Everything you need to know about Florida fireworks for the Fourth of July

Everything you need to know about Florida fireworks for the Fourth of July

A VIEW of the FIRE-WORKES and ILLUMINATIONS at his GRACE the Duke of RICHMOND'S at WHITEHALL and on the River Thames on Monday 15 May 1749.

A VIEW of the FIRE-WORKES and ILLUMINATIONS at his GRACE the Duke of RICHMOND'S at WHITEHALL and on the River Thames on Monday 15 May 1749.

What's the law?

Florida is one of 17 states that allows the use and sale of non-explosive and non-aerial fireworks, or otherwise known as "safe and sane" fireworks. Specifically, firecrackers, torpedoes, skyrockets, roman candles, daygo bombs and any other firework that contains explosive or flammable compounds cannot be sold to or used by residents. To put it even more simply, you can purchase and use (on your own property) any kind of sparkler

Despite the law, most people purchase and use fireworks that Florida would not consider "safe and sane," and they are, technically, guilty of a first degree misdemeanor and can face up to a year in prison if authorities decide to crack down - whether a waiver was signed or not. Most of the time this is simply not feasible for authorities on such a busy holiday, but it's good to know.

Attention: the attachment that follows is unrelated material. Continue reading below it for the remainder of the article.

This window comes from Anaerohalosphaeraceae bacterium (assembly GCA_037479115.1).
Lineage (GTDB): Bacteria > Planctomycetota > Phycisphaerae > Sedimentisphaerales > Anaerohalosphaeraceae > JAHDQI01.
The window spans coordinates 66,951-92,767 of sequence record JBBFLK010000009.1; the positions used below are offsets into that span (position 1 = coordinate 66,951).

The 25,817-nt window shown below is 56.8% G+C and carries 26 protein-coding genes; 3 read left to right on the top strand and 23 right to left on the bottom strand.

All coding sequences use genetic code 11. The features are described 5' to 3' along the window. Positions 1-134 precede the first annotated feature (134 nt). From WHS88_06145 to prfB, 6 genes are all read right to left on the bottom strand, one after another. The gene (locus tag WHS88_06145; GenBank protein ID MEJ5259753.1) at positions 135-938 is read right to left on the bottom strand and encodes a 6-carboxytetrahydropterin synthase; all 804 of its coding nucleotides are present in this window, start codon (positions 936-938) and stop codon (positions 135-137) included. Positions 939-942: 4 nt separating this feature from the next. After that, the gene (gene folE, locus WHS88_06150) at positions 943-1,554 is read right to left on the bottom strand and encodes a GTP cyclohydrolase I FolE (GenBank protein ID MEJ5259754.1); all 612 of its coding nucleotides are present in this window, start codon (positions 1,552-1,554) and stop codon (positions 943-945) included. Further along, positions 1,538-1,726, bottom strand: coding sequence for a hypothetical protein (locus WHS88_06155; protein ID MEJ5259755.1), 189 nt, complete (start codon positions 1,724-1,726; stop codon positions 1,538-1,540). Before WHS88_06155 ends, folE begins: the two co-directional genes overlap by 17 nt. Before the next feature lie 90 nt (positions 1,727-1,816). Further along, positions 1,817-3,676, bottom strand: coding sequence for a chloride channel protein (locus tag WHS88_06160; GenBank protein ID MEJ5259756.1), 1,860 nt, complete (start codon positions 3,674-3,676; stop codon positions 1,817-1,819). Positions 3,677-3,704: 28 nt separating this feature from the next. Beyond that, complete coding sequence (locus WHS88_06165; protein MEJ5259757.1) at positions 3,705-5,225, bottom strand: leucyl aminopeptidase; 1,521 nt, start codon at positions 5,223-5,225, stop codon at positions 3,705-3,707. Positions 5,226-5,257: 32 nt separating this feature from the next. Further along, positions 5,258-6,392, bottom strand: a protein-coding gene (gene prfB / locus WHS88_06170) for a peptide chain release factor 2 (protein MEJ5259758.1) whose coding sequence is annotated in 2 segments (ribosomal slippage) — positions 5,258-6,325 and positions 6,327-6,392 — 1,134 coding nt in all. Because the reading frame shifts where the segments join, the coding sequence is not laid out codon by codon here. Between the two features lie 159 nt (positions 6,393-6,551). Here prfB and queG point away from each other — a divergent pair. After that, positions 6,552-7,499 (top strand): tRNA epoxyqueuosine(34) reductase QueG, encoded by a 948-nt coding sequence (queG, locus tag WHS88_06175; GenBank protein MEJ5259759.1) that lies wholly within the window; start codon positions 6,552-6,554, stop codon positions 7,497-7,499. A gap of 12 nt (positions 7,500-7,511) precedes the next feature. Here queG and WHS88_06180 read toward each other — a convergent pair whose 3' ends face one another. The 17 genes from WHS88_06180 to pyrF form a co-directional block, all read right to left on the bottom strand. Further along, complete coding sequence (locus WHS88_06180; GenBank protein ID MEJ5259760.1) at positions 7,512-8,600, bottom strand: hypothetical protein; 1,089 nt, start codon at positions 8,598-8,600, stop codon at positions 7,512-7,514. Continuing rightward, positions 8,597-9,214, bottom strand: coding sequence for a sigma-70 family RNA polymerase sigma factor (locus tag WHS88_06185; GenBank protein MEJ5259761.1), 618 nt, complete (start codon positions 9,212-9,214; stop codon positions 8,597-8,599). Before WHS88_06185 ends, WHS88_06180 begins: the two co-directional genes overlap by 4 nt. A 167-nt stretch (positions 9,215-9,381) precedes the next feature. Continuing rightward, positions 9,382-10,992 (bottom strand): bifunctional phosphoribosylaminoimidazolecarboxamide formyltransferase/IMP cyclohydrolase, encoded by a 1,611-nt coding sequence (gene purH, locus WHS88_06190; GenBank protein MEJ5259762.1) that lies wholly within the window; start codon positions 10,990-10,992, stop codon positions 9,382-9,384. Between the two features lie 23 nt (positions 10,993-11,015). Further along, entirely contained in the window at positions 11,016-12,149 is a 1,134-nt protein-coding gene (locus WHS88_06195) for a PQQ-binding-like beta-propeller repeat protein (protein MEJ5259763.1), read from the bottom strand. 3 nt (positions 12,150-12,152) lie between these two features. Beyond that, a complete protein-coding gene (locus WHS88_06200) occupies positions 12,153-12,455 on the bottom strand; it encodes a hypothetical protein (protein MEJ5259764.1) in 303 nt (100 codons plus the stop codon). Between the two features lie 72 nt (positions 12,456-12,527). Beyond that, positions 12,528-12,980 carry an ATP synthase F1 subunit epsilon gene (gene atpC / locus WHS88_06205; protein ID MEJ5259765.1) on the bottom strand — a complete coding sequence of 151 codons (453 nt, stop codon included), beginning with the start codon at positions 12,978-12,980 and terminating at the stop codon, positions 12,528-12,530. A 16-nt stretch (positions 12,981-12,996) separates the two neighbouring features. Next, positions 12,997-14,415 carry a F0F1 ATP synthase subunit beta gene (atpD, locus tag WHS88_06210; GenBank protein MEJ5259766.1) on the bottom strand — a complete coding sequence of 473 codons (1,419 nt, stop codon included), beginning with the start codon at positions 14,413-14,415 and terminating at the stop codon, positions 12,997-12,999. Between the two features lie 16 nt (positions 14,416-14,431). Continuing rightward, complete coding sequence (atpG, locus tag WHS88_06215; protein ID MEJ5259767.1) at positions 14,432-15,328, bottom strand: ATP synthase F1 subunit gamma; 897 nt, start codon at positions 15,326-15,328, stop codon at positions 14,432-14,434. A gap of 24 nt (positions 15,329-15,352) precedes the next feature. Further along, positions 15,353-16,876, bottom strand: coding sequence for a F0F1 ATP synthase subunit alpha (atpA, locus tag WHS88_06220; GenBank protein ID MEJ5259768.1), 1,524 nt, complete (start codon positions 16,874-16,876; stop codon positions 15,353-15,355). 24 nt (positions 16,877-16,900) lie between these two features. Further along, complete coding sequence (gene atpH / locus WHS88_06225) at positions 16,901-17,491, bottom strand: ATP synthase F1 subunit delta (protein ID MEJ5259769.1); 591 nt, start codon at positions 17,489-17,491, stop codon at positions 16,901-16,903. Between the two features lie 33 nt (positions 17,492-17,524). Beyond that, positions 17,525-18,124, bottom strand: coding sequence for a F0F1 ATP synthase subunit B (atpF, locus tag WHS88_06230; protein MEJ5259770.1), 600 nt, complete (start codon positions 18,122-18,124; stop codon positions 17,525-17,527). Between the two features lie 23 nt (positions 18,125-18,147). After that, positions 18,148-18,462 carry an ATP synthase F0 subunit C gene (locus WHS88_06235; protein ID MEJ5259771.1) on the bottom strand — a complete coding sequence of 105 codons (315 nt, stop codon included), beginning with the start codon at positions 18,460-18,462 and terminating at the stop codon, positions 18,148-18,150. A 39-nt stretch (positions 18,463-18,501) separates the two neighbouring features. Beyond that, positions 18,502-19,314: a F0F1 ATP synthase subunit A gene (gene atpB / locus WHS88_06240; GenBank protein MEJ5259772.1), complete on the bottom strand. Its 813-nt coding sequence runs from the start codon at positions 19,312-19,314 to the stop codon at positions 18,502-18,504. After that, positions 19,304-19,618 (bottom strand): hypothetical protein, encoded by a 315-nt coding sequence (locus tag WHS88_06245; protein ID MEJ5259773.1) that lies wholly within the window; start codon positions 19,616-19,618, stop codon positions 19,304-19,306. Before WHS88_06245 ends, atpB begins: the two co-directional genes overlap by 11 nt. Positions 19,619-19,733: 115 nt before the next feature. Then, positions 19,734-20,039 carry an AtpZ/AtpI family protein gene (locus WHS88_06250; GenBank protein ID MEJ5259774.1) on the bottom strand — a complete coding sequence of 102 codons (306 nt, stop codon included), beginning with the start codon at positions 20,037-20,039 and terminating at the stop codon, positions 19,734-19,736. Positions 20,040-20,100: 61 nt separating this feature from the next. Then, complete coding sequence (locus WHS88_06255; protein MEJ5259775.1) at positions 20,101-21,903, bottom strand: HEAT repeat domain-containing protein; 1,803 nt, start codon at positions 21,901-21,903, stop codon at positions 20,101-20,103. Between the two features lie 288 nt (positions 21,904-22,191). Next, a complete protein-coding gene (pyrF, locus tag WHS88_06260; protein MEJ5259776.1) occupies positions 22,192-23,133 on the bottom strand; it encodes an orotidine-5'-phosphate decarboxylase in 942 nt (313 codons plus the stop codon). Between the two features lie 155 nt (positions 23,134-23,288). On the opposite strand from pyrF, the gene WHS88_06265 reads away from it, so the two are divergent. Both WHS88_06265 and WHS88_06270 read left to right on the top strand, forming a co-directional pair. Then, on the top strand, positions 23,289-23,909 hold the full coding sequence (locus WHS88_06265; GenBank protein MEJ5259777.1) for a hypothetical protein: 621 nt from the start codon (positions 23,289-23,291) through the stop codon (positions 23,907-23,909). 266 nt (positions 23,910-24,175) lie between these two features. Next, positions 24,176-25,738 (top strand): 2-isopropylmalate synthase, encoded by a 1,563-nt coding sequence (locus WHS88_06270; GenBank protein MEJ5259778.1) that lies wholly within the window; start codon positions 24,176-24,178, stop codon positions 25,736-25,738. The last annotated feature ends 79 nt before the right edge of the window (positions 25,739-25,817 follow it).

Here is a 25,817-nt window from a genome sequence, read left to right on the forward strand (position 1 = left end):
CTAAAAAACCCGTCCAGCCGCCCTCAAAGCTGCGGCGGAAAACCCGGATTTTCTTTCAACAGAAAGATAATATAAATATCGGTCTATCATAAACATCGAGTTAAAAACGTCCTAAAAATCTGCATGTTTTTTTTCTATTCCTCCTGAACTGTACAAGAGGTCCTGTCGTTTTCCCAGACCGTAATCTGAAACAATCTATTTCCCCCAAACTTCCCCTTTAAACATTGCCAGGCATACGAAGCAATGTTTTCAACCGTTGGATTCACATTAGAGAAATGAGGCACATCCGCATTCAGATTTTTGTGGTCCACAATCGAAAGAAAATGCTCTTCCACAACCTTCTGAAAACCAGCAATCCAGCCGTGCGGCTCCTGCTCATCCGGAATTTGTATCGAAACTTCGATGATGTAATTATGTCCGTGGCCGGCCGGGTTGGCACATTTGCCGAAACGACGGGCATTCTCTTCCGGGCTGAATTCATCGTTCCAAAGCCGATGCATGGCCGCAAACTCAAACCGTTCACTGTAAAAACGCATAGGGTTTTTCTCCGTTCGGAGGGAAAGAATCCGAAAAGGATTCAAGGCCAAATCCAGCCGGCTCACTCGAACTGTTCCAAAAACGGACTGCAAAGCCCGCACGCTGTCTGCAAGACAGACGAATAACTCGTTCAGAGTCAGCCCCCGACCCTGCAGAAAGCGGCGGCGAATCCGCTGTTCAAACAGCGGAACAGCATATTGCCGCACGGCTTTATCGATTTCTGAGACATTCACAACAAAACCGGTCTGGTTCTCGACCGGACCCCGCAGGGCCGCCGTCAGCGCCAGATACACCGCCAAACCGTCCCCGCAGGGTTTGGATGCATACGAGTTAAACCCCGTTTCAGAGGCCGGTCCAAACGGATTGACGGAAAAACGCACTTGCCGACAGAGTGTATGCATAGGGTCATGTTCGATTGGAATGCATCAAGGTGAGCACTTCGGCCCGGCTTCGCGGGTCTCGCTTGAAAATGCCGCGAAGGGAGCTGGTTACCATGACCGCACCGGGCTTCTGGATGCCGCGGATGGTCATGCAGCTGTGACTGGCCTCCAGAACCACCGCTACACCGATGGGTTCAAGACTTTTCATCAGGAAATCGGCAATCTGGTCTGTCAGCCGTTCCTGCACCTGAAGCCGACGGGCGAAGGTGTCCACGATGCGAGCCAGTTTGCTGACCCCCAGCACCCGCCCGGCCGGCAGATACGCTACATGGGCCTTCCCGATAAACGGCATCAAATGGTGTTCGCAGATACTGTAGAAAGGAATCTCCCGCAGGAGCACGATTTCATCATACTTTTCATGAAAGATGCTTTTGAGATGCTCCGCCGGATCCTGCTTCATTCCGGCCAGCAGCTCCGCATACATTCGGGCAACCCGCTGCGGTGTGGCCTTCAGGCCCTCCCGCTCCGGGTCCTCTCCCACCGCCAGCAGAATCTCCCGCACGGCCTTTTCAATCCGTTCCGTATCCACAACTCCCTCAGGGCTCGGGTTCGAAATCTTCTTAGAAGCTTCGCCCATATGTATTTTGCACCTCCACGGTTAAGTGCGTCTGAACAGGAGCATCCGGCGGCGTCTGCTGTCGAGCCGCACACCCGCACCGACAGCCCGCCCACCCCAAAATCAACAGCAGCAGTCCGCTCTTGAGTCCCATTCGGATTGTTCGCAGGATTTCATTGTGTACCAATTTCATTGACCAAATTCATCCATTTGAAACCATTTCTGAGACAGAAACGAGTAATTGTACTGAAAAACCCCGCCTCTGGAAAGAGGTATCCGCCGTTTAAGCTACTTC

What fireworks are best to use with children?

Let the firework begin, said the king. Illustration to Oscar Wilde's   The Happy Prince and Other Tales  , by Charles Robinson. 1913.

Let the firework begin, said the king. Illustration to Oscar Wilde's The Happy Prince and Other Tales, by Charles Robinson. 1913.

Any sparkler, or "safe and sane" firework, is great for children. They have all the exciting pops, crackles and colors of regular fireworks without the unpredictability of explosions.

Just remember to (and most of this is common sense): 

  • Keep children at a safe distance
  • Light fireworks outside
  • Light one firework at a time
  • Keep a bucket of water and/or hose nearby to douse expended fireworks and put out fires
  • Never relight duds - wait, soak with water and throw away

Children will still have the urge to wander close and touch the fireworks out of sheer curiosity - before you light the fireworks a safe distance away and if the child is older than 3, give them glow sticks; they'll love to wave them around and watch the light trails, and they are far, far safer than handheld sparklers, which burn at 2,000 degrees Fahrenheit and are the most frequent cause of firework injury. Just make sure they don't bend or bite the glow sticks. 

That's it!

I hope this post has given you some peace of mind, especially if you have inquisitive little ones. While accidentally lighting the lawn on fire and running from an errant bottle rocket seems to be an American rite of passage, it's important that everyone has fun without the fear of singing eyebrows.  

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